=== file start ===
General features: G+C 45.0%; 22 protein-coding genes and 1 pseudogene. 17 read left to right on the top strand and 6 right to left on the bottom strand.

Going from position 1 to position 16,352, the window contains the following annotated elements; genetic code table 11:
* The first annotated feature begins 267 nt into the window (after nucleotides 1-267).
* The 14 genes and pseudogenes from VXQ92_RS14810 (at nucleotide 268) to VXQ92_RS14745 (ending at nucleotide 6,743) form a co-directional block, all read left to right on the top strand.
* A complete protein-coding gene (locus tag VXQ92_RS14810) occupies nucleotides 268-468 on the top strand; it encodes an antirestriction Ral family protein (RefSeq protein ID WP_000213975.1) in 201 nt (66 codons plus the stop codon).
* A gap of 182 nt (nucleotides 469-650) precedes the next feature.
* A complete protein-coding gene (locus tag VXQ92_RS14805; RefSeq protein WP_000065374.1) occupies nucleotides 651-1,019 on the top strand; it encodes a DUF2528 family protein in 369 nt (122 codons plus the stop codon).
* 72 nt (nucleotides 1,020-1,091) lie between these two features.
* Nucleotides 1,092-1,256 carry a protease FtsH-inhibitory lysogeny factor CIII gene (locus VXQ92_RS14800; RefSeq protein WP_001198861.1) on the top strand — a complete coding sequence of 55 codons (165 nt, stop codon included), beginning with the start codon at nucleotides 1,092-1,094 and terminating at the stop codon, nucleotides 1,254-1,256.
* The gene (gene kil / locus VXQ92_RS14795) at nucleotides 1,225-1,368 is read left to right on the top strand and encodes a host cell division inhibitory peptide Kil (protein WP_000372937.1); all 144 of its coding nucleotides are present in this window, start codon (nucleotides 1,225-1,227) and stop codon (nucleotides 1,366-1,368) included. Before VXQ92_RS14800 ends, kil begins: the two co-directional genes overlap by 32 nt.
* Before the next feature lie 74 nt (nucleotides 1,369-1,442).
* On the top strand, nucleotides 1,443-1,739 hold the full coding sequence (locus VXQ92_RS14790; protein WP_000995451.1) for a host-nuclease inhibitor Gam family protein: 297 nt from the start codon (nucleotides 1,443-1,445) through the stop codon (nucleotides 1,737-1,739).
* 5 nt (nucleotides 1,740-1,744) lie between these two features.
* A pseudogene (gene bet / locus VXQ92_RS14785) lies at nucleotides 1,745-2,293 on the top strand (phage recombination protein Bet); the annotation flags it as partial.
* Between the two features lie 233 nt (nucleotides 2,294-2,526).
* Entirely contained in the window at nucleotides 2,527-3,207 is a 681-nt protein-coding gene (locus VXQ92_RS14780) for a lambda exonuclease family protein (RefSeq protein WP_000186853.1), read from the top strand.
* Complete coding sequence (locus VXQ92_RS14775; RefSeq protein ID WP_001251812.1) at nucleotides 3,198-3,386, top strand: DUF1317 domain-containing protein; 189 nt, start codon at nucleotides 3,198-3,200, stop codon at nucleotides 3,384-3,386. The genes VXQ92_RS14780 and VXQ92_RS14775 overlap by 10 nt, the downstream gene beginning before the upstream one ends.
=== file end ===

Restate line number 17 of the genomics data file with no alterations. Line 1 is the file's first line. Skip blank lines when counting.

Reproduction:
* Complete coding sequence (locus VXQ92_RS14775; RefSeq protein ID WP_001251812.1) at nucleotides 3,198-3,386, top strand: DUF1317 domain-containing protein; 189 nt, start codon at nucleotides 3,198-3,200, stop codon at nucleotides 3,384-3,386. The genes VXQ92_RS14780 and VXQ92_RS14775 overlap by 10 nt, the downstream gene beginning before the upstream one ends.